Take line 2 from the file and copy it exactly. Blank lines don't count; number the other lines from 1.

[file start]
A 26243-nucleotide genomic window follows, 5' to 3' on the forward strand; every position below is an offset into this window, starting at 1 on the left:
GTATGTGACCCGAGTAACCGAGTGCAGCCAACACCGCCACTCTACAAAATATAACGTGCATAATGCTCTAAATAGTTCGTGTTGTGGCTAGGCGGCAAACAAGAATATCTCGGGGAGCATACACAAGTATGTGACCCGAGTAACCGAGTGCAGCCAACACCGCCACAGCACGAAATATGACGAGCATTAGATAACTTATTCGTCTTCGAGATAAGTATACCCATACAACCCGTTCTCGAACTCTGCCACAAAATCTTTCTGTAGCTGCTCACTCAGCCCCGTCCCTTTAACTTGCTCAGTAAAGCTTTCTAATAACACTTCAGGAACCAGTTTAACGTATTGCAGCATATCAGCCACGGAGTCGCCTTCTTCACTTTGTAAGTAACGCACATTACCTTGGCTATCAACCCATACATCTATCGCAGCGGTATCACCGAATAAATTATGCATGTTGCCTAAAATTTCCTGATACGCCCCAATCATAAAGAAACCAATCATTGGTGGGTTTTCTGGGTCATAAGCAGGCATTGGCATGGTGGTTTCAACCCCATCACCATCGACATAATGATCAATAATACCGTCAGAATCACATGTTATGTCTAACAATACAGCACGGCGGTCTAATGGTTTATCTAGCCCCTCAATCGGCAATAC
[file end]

GTATGTGACCCGAGTAACCGAGTGCAGCCAACACCGCCACTCTACAAAATATAACGTGCATAATGCTCTAAATAGTTCGTGTTGTGGCTAGGCGGCAAACAAGAATATCTCGGGGAGCATACACAAGTATGTGACCCGAGTAACCGAGTGCAGCCAACACCGCCACAGCACGAAATATGACGAGCATTAGATAACTTATTCGTCTTCGAGATAAGTATACCCATACAACCCGTTCTCGAACTCTGCCACAAAATCTTTCTGTAGCTGCTCACTCAGCCCCGTCCCTTTAACTTGCTCAGTAAAGCTTTCTAATAACACTTCAGGAACCAGTTTAACGTATTGCAGCATATCAGCCACGGAGTCGCCTTCTTCACTTTGTAAGTAACGCACATTACCTTGGCTATCAACCCATACATCTATCGCAGCGGTATCACCGAATAAATTATGCATGTTGCCTAAAATTTCCTGATACGCCCCAATCATAAAGAAACCAATCATTGGTGGGTTTTCTGGGTCATAAGCAGGCATTGGCATGGTGGTTTCAACCCCATCACCATCGACATAATGATCAATAATACCGTCAGAATCACATGTTATGTCTAACAATACAGCACGGCGGTCTAATGGTTTATCTAGCCCCTCAATCGGCAATAC